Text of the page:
If you became as excited about Denni as we did, note that for a limited time you can get a 20 % discount on both the Delphi and Ninni pdf patterns! Use the below code at the check out (The code will expire on June 4th):
We have just released an updated version of our Leotie Dress pattern from the Fall/Winter 2014 ’Ritual’ collection! That means, that the Leotie pattern is now available as both a tiled pdf, and a copy-shop file. Both of the pdf files are layered patterns, which you can read more about here.
I’ve made myself a Leotie dress already a couple of years back, and you can see a glimpse of it in this blog post from 2015. The dress has been worn a lot since then, and it’s nowadays one of my favorite garments. I love easy to wear clothes, and this definitely is one! I also have a very low tolerance for discomfort (whenever I’m dressed uncomfortably, I get super cranky), and that’s probably why soft, stretchy garments like this often find their way into my wardrobe, and my heart.
What makes this dress a little different compared to the basic Leotie dress, is that it’s made of a knit fabric, unlike the original dress, which is woven. The knit fabric makes this Leotie a lot more casual and relaxed, while the woven version is a little dressier.
You can often explore patterns with different types of fabrics, and even though the fabric requirements call for a woven, oftentimes a knit fabric might work just as well! And the opposite way around. If you want to experiment with fabrics, just remember that you might need to make some pattern alterations. If you have one of our patterns and would like to go for an unusual fabric choice, but are unsure whether it will work or not, you can always send us a message to email@example.com, we’ll be very happy to figure it out with you! Also, always be prepared to make a toile first!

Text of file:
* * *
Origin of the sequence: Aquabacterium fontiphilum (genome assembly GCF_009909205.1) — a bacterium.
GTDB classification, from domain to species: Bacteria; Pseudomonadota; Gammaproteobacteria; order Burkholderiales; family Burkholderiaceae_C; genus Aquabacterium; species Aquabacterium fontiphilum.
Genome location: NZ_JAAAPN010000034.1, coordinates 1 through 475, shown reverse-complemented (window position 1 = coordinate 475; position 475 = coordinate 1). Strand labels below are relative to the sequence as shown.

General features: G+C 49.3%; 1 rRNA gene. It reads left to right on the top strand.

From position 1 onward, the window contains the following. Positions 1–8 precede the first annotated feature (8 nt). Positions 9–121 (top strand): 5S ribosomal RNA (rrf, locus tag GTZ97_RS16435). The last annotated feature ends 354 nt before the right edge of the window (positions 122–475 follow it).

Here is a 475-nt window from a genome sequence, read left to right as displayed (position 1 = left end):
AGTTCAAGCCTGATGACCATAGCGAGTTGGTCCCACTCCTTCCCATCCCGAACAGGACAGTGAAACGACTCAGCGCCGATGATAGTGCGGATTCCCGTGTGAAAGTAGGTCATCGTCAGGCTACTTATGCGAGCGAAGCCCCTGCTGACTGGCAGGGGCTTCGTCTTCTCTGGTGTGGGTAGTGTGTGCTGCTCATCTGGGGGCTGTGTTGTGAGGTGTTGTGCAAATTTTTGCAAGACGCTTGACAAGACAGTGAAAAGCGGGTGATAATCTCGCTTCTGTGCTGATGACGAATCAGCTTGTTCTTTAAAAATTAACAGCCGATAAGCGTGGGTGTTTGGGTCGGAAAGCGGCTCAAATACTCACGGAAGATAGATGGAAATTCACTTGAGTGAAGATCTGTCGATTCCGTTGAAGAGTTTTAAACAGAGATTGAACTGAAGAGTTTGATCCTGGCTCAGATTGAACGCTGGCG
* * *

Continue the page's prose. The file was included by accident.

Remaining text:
What I changed in my Leotie is this: Instead of cutting two of each back pieces (shell, yokes & facings), I cut all of them on fold, since there was no need for a zipper. In order to do this, I had to reduce the seam allowances from all center back edges, which is minus 1 cm on all edges, except for the shell’s CB where you have to reduce 1,5 cm. After doing that, I could just cut all of the pieces on fold.
I also omitted the waist darts altogether. I simply left them unsewn, and narrowed the waist a little from the side seams, but the dress is still a bit looser-fitting at waist than the original dress would be (which I don’t mind, since I like a relaxed fit). I also lengthened the sleeves by a few centimeters, because I think an elbow-length half sleeve is more flattering on me. I might have shortened the pattern by a bit too, since I’m very short, but right now I cannot remember how much I took off exactly…
I omitted the lining completely, as there’s no need for a lining in a dress like this. What I’m sort of missing, are side pockets, though! If I ever made a new version (which I might as well do since I’ve loved the heck out of this one!), I would definitely add some side pockets to sink my hands into.
Now, if you have ordered the PDF Leotie pattern any time earlier, you can get the updated version for free, simply by e-mailing us your order number to: firstname.lastname@example.org!
And if you don’t have a Leotie yet, you can shop it here, with a 15 % discount, if you use this code at the checkout (valid until the end of this week, 21. – 26.2.2017):
Thanks for reading!